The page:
In contrast to the Courtier and the Heretic, I did not slog as much while reading Rousseau's Dog. With more of a focus on the events which transpired and less of a primer on the philosophers' contributions to the field, Rousseau's Dog was a more engaging read.

After reading and digesting it, I perused the back cover and was struck by the truth of the blurb from the Boston Globe, "[a] beach book for the brainy set, engaging and erudite." ( )
1 vote iammbb | Jul 10, 2007 |
This is a lot of fun>the rather bitchy battle between Voltaire and Rousseau is glossed over quite entertaingly, perhpas a little more depth was needed.Part of the famous person and silly animal conncetion series that seems to be seen in bookshops today ( )
  sblake | Sep 17, 2006 |
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Author nameRoleType of authorWork?Status
David Edmondsprimary authorall editionscalculated
Eidinow, JohnAuthormain authorall editionsconfirmed
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Amazon.com Product Description (ISBN 0060744901, Hardcover)

In 1766 philosopher, novelist, composer, and political provocateur Jean-Jacques Rousseau was a fugitive, decried by his enemies as a dangerous madman. Meanwhile David Hume—now recognized as the foremost philosopher in the English language—was being universally lauded as a paragon of decency. And so Rousseau came to England with his beloved dog, Sultan, and willingly took refuge with his more respected counterpart. But within months, the exile was loudly accusing his benefactor of plotting to dishonor him—which prompted a most uncharacteristically violent response from Hume. And so began a remarkable war of words and actions that ensnared many of the leading figures in British and French society, and became the talk of intellectual Europe.

Rousseau's Dog is the fascinating true story of the bitter and very public quarrel that turned the Age of Enlightenment's two most influential thinkers into deadliest of foes—a most human tale of compassion, treachery, anger, and revenge; of celebrity and its price; of shameless spin; of destroyed reputations and shattered friendships.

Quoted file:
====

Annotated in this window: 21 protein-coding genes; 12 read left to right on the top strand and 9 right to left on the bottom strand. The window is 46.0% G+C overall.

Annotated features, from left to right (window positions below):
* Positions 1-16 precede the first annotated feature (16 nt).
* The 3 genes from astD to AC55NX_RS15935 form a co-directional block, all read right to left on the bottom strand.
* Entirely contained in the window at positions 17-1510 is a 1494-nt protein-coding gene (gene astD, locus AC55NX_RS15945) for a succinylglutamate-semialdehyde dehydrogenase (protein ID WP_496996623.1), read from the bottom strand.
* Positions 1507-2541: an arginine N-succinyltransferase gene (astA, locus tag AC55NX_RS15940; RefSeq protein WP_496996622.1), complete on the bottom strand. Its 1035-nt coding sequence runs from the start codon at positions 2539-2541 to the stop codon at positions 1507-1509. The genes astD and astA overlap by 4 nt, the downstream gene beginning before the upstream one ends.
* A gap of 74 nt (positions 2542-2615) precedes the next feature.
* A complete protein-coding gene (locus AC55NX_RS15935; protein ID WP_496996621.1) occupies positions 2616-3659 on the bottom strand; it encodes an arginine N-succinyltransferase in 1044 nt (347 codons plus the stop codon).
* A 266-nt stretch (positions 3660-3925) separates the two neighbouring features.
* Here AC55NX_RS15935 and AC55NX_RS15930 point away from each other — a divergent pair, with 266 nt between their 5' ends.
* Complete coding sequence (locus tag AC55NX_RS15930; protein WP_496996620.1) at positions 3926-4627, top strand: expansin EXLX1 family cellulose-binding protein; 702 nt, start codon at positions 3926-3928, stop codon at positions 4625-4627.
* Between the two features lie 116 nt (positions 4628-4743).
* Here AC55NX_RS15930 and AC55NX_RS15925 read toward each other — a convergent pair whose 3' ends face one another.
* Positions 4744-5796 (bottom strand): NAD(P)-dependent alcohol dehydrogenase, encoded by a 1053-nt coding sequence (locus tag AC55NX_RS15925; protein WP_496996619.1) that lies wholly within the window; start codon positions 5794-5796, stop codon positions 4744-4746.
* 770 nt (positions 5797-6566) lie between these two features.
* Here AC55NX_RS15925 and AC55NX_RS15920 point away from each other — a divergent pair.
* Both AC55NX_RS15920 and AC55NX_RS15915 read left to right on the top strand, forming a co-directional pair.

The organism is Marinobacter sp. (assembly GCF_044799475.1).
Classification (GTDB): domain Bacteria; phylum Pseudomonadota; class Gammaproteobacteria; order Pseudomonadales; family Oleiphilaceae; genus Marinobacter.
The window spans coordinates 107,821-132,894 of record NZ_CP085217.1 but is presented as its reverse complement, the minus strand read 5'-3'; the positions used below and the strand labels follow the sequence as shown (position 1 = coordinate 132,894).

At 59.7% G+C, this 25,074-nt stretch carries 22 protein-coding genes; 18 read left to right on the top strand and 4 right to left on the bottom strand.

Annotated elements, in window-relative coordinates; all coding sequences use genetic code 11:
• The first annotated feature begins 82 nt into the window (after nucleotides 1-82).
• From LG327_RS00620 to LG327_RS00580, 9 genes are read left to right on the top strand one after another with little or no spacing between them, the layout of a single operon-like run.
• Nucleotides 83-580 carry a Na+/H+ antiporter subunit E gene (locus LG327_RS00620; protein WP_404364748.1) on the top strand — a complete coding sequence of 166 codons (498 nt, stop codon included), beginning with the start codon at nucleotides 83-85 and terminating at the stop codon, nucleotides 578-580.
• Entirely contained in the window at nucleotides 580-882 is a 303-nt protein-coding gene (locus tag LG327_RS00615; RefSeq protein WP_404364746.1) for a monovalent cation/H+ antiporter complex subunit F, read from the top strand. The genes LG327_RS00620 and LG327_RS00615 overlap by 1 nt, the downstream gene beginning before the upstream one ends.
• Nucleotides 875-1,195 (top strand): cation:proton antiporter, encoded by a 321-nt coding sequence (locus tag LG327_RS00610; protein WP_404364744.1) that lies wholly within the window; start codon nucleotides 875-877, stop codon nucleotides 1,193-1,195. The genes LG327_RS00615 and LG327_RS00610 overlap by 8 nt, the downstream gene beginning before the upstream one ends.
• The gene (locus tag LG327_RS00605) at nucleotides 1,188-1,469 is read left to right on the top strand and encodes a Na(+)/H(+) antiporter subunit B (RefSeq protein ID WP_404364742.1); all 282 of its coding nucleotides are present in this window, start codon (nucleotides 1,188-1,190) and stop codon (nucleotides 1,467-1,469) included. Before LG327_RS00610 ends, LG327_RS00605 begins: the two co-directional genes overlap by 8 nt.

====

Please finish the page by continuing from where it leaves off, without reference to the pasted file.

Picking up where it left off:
(retrieved from Amazon Thu, 12 Mar 2015 18:14:37 -0400)

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"In 1766 Jean-Jacques Rousseau - philosopher, novelist, composer, educational and political provocateur - was on the run from intolerance, persecution, and enemies who decried him as a madman, dangerous to society. David Hume, now recognized as the foremost philosopher in the English language, was universally lauded as a paragon of decency. Having willingly put himself under Hume's protection, Rousseu, with his beloved dog, Sultan, took refuge in England, where he would find safety and freedom. Yet within months, the exile had accused Hume of plotting to dishonor him. The violence of Hume's response was totally out of character, and the resulting furor involved leading figures in British and French society, and became the talk of intellectual Europe." "In Rousseau's Dog, David Edmonds and John Eidinow bring their engaging style and analysis to the bitter and very public quarrel that turned these two giants, the most influential thinkers of the Age of Enlightenment, into the deadliest of foes. The result is a story of celebrity and its price, of shameless spin, of destroyed reputations and shattered friendships. It is a story of two men whose writings would forever shape our world but whose personalities and ideas could scarcely have had less in common. It is also the story of reason and skepticism, as epitomized by Hume, colliding with the emotionalism and highly personalized confessional style pioneered by Rousseau."--BOOK JACKET.… (more)